Another kind of bad choice is toward things one doesn’t have the potential of the resources they require. If you have an office job, a home loan payment plan, and two kids at school age, you shouldn’t invest in learning to write screenplays. Even if you have the talent, you simply can’t afford the time it takes to learn and do the job without failing in your other commitments.

Highlighting the negatives shows the positive in contrast. Good choices are made by collecting information and applying reason. Whichever stage of life you may be and whatever your ambitions are, make choices that set things in the right direction.

One last point about making choices: Learn from your successes. There are matters you are happy with the progress you made. They are tests you passed in life. Think about how that progress happened. It will tell you fundamentals you are good at – communicating with others, attention to detail, being analytical, being passionate about something, etc. Apply the information to future choices you make.

Your World

If you are 20 or older, your parents and grandparents were born and raised in a world defined by an international agreement entitled Bretton Woods, for the place it was signed. The Bretton Woods Agreement was about how nations manage their economies and how nations would do business with each other. It established basic rules for international trade and supported nations to build their economies through a model called welfare state. In a welfare state economy, governments would directly run businesses or tell how private businesses should be run for the economic and social welfare of all. It wasn’t socialism. It was to make private enterprise possible after two world wars. For your parents and grandparents, making a living was about employment or doing business under government regulations to every detail. In return, they received job security, business protection from overseas competition, and mostly reliable pension plans. Governments did not guarantee to make a living. They protected those who do.

The Bretton Woods system begun to fail in the early 70s but it remained in place to some extent until the fall of the Soviets in the 80s. Consequently, the welfare state is deeply rooted in your parents’ and grandparents’ understanding of the world. It is how you have certain notions about the attributes of the world in your thinking.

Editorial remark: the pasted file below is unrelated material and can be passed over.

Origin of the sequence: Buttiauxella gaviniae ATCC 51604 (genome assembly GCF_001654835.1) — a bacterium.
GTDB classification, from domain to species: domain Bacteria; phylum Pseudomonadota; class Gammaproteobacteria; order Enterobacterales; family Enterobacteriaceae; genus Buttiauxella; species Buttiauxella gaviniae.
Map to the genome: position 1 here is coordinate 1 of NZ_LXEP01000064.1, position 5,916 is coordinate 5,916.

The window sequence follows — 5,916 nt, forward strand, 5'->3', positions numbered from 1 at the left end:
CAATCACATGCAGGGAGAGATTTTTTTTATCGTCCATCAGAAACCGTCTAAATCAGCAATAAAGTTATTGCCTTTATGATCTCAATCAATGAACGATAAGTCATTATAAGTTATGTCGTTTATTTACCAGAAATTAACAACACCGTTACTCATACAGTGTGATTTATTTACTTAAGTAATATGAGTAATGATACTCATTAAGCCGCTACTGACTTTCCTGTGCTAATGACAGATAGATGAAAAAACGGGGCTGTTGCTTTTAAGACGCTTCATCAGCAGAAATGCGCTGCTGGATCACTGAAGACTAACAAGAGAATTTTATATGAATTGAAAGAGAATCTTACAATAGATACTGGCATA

An opposite world order called supply side economics, based on free trade and globalization, was supposed to take place in the 80s and the 90s. Governments would leave economic activities and social progress thereof to private enterprise. Political leaders around the world championed it in their rhetoric but applied it in half. The applied part comprised tax cuts, privatization of national economies and removing international trade barriers. The ignored part of the supply-side theory was limitation of government spending – apparently because it doesn’t help politicians in elections. The problem the half-applied supply side economics created was governments’ spending money they didn’t make. The solution was finding the money through public debt (a.k.a. government bonds or treasuries). Following a rapid expansion of public debt, creditors accumulated significant bond portfolios they could repurpose. Globalization of trade turned into the globalization of finance in the nick of time. The globe was showered with credit that only become more and cheaper if governments would issue more bonds. They did.

You either lived a significant part of your life in a world of easy credit, or you were born into it. It wasn’t like how your parents had made a living once. The once assumed link between production and consumption was no longer relevant. Consumption was based on credit and was for all. Things were taken care of somehow, even though mainly by refinancing.

The credit expansion would have continued, but there was a limitation. Just like a person could find loans to the limit of his economic capacity, governments could find creditors for their bonds for the amounts their economies could comfortably support. Beyond that limit, creditors think the risk of not being paid is greater. They ask for more interest on the credit to compensate the risk. To a government, increased interest payments mean increasing taxes to levels that cripple national economies. It is not an applicable idea.

Quite a few national economies reached to their borrowing limits in recent past. They are now reluctant to increase public debt. While politicians feel the consequent pressure in elections, this also puts a hold on global credit expansion. Now loans are harder to refinance. And it will be even harder to do so. Complications that follow are significant.

On the one hand, you have your ambitions, skills, and plans for your education and career, as well as your expectations from the world as to what governments and institutions do, how people carry on, what you should do, what is fair, and so on. On the other hand, all there is uncertainty.

There could be a new world order like examples of the Bretton Woods regime and the supply-side-economics-in-half at some point. But it would not emerge until a nation or group of nations are in a position to set ground rules. Military conflict is very unlikely in this age, given the destructive capacity at hand. Nations could now get the upper hand through others’ economic failures. When and how that happens is unpredictable.